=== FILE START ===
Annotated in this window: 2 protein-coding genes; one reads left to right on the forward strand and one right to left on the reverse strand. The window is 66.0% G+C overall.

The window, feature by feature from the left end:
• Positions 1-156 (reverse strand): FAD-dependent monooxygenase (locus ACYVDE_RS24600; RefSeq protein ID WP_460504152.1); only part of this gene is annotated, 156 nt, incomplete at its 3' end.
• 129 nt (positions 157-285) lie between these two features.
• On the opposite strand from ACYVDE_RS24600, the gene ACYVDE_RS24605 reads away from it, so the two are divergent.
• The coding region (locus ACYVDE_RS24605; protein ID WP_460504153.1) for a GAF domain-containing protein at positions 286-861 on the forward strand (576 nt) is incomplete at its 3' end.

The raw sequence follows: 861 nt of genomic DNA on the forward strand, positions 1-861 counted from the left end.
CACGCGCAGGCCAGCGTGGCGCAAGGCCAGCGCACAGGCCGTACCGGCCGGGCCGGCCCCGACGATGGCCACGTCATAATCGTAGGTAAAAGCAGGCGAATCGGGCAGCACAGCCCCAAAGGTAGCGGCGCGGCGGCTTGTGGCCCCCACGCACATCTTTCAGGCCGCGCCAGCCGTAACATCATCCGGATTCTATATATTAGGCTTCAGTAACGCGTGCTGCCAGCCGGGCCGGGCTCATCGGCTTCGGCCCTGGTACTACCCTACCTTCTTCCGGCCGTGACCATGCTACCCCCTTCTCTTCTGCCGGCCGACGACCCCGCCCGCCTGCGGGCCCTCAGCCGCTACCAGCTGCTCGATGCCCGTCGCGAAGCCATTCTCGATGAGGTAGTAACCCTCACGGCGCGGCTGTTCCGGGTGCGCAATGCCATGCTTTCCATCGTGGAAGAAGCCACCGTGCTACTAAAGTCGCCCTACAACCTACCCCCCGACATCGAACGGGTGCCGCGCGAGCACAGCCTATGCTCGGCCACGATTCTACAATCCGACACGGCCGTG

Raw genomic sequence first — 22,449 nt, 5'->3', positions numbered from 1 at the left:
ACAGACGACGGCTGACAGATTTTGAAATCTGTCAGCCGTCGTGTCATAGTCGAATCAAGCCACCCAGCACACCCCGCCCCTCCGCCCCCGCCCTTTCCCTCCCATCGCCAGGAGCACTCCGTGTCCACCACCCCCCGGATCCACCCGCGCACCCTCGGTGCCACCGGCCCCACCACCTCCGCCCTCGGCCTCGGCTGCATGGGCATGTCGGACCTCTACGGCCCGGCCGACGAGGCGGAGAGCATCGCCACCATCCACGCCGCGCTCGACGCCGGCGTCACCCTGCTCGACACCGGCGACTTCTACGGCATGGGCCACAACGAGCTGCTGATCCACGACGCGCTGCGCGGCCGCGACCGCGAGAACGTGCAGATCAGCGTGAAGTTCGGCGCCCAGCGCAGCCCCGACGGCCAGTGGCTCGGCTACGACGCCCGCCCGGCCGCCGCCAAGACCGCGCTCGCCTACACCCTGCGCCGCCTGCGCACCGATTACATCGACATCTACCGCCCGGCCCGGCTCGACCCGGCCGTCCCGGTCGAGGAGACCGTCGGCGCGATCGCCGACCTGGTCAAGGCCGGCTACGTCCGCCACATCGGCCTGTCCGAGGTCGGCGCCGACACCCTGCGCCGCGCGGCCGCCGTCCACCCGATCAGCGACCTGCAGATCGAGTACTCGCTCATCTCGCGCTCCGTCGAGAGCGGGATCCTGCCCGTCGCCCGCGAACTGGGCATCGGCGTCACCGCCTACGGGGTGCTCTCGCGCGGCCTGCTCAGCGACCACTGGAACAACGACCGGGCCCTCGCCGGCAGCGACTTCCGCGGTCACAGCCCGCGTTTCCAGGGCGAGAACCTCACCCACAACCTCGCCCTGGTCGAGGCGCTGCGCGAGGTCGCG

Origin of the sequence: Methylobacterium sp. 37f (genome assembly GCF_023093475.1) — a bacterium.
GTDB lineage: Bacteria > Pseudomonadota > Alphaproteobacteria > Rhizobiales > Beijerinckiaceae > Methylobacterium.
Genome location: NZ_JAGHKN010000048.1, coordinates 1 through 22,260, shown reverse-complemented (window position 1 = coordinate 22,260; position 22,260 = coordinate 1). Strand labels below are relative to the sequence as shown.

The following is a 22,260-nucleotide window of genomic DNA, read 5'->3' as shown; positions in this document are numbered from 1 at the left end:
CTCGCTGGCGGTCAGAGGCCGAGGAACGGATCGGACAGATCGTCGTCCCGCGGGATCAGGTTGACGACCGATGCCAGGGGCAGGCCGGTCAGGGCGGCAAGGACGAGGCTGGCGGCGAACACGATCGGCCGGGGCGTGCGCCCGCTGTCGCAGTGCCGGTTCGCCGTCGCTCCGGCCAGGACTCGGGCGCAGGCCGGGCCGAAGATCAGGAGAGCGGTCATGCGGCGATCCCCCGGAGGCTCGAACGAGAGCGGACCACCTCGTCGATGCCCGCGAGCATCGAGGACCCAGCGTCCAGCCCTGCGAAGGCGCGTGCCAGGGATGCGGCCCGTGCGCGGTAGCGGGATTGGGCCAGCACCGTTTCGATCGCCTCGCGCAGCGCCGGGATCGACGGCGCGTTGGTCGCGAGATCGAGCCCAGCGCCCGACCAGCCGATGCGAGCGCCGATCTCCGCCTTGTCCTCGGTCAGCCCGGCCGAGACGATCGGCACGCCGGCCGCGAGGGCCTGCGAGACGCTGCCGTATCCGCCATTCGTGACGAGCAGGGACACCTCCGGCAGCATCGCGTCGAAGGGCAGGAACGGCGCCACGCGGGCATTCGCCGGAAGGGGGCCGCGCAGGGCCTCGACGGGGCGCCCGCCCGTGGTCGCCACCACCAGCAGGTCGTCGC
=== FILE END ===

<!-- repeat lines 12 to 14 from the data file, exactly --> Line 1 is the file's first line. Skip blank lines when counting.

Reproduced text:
GTDB lineage: Bacteria > Pseudomonadota > Alphaproteobacteria > Rhizobiales > Beijerinckiaceae > Methylobacterium.
Genome location: NZ_JAGHKN010000048.1, coordinates 1 through 22,260, shown reverse-complemented (window position 1 = coordinate 22,260; position 22,260 = coordinate 1). Strand labels below are relative to the sequence as shown.

The following is a 22,260-nucleotide window of genomic DNA, read 5'->3' as shown; positions in this document are numbered from 1 at the left end: